The Historic Roses Group recognises the importance of unique and beautiful older roses. Its aims are: to encourage interest in timeless historic roses to enable everyone to grow and enjoy roses of the past today to explore the rich history of older roses and promote further research. The Historic Roses Group was founded over a […]
In his book of 1894, The Book of the Rose, A. Foster-Melliar attributed this verse to Sappho, a Greek poetess who was born about 600 BC.
“Would Jove appoint some flower to reign
In matchless beauty on the plain…
Metaphorically ‘blue blood’ does not run freely in the veins of roses, but this has not deterred rose breeders over the years from seeking out the elusive blue gene, in the quest to provide us with a blue rose. Why I really do not know, for personally I have no great desire for a sky-blue […]
Much ink and many words have gone into defining the term “repeat-flowering”. For my purpose I take it to cover any rose that can be depended on in a normal season to bear blooms in summer and in autumn. Today we take such behaviour in a rose for granted, but in terms of rose history […]
The true heralds of the age of repeat-flowering roses are the Chinas. And by now the story has moved well into their era. Indeed, as early as 1529 what, according to Graham Thomas, appears to be a pink China rose was depicted by the Florentine painter Angelo Bronzino, but as far as anyone knows it […]
Some of the most enjoyable benefits of belonging to the HRG are select private day visits to gardens and nurseries with historic roses. In early June 2016 a small group visited Seale Nurseries in Surrey for a study morning, where we were welcomed by owners Catherine and David May.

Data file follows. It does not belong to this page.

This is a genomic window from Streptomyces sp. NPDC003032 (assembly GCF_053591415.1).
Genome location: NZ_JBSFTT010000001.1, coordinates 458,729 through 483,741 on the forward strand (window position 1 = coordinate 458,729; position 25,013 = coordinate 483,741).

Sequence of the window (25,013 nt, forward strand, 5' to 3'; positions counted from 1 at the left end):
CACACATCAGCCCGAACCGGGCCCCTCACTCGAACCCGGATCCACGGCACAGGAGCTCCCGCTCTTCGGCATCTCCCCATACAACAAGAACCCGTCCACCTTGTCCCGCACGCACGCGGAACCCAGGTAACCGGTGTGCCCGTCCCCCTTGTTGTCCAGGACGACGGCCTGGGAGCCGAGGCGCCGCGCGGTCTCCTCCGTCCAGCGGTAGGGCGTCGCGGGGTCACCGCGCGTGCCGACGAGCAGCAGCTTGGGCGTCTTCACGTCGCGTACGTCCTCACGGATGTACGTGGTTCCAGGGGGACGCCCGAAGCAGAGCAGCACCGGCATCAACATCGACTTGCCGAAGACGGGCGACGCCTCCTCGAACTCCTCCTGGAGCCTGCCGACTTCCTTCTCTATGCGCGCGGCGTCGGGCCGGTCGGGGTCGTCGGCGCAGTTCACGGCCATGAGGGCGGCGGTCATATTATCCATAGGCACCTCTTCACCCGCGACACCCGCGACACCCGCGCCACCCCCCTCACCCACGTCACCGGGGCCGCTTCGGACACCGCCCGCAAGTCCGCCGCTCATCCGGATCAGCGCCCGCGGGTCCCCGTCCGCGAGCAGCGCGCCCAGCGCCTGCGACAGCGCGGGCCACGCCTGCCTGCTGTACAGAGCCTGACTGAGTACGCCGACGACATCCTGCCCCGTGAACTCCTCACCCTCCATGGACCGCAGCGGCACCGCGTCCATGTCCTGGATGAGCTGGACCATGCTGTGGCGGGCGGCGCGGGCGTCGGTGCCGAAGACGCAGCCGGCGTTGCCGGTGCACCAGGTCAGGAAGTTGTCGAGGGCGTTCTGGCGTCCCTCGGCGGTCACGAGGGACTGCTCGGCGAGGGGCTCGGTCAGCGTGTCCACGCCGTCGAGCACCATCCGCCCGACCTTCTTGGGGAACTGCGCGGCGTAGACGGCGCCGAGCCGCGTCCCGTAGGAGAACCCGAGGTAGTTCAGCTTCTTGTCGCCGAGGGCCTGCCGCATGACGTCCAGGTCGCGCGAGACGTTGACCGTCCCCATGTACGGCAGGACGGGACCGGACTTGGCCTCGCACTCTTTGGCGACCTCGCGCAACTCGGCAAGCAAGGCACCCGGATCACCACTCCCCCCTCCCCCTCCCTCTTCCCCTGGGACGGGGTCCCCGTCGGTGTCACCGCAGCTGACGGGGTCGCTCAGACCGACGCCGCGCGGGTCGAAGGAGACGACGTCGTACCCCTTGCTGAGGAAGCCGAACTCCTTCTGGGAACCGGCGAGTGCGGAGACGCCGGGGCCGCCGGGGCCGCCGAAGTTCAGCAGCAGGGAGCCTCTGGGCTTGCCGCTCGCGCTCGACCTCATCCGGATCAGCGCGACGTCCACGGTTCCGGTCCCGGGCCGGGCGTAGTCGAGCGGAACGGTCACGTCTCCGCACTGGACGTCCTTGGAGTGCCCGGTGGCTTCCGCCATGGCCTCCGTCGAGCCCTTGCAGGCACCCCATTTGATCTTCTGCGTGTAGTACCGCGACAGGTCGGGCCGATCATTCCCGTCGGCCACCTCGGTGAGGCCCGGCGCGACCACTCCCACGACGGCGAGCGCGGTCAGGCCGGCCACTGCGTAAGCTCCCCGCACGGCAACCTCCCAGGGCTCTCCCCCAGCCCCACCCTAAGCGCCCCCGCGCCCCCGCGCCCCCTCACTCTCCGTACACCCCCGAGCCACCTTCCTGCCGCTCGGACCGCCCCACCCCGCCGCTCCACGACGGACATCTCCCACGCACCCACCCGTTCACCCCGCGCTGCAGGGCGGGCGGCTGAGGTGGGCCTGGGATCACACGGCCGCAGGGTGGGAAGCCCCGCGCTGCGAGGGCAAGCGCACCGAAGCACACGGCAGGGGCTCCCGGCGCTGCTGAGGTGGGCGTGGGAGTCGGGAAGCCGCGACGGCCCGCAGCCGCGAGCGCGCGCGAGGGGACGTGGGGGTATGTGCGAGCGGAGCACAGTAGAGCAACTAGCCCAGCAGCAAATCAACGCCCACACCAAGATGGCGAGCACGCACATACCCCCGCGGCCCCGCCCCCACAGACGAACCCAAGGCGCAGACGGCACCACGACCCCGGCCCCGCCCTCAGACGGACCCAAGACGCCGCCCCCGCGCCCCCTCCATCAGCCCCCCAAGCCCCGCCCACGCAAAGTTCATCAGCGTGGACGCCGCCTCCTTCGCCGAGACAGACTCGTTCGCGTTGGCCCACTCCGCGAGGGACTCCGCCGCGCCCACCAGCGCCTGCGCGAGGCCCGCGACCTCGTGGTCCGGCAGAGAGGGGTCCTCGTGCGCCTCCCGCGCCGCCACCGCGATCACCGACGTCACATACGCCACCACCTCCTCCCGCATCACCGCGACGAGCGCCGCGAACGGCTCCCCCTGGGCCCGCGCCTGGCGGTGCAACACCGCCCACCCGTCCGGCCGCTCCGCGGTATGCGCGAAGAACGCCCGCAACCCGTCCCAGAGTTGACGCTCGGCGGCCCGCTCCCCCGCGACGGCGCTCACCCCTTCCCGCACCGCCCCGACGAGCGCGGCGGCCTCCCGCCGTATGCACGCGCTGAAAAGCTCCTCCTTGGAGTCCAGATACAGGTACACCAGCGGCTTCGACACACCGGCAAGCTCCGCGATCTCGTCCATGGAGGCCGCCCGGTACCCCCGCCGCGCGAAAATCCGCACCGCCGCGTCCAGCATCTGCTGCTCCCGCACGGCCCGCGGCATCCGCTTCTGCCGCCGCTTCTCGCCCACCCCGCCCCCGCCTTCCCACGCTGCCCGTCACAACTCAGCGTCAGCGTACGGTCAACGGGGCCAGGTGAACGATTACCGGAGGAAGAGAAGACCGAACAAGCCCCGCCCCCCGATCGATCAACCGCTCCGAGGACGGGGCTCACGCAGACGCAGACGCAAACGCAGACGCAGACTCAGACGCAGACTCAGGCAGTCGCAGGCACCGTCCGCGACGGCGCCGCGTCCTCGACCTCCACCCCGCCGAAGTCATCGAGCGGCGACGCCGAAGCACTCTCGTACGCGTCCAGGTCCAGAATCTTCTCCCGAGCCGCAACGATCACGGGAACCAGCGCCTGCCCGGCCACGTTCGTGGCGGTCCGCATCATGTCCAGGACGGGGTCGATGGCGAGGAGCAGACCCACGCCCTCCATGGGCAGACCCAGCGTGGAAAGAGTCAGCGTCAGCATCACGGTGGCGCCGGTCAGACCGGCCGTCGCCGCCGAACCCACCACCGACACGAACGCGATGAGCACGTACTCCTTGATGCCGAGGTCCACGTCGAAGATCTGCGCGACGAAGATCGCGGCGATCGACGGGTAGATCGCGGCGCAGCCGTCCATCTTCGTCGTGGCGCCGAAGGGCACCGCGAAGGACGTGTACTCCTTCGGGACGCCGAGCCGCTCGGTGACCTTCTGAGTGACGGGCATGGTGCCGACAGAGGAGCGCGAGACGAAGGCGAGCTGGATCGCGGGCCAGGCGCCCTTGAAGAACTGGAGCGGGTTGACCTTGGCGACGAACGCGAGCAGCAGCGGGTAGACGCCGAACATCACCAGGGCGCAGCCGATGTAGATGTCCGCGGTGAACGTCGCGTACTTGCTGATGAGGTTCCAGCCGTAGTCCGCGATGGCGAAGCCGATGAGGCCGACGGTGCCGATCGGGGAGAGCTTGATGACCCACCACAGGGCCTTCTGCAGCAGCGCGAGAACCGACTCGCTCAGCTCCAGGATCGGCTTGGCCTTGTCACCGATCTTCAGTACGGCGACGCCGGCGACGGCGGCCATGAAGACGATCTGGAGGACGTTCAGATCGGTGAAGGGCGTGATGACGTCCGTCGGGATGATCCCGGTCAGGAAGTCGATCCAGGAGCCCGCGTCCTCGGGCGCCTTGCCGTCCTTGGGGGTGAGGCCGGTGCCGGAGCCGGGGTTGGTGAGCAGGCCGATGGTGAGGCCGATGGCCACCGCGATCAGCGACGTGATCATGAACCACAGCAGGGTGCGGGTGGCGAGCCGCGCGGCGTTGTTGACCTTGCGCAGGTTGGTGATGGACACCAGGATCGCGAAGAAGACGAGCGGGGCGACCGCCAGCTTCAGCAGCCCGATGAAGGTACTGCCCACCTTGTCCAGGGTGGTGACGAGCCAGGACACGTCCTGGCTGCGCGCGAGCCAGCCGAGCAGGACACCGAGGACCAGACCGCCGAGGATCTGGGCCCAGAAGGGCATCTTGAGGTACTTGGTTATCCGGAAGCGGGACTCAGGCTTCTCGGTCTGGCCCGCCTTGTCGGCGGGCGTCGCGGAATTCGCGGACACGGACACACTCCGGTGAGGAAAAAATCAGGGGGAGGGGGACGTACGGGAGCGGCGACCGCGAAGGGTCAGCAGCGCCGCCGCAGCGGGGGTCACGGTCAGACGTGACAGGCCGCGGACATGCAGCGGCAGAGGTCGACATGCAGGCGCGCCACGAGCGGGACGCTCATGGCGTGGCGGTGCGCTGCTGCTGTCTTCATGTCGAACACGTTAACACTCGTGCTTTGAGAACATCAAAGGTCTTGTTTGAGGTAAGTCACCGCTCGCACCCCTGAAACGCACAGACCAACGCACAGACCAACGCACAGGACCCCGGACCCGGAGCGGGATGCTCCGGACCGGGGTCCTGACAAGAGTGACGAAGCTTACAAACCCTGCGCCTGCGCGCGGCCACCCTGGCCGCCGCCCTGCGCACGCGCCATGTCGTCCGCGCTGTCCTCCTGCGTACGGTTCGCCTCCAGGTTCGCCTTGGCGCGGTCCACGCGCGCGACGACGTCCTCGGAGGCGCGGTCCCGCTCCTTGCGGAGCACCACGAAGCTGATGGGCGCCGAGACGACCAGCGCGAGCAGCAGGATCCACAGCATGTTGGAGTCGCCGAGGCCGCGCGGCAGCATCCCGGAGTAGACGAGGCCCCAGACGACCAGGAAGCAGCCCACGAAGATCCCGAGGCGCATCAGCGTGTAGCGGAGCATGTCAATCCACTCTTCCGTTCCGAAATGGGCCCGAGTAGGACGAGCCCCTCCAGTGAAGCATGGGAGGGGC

Tea roses were developed, mainly by French nurserymen, from about 1830 onwards, by crossing some of the more tender roses that had been imported from southern China. These were hybrids between the hardy R. chinensis and subtropical R. gigantea, and originally described as ‘Tea Scented Roses’ because their fragrance is reminiscent of the smell of fresh China […]
Noisette roses are named after the French nurserymen Louis and Philippe Noisette. Briefly, the story runs: Louis in Paris sent an ‘Old Blush’ China rose to his brother Philippe in South Carolina in about 1802. Philippe gave ‘Old Blush’ to his neighbour, a farmer called John Champneys. On his farm it chanced to cross with Rosa […]
Bourbon roses are a group of hybrids originating from a chance cross between a form of ‘Autumn Damask’ and the ‘Old Blush’ China rose which occurred in about 1817 on the Île de Bourbon (now Réunion) in the Indian Ocean. When it was introduced to France two years later it was used to produce further […]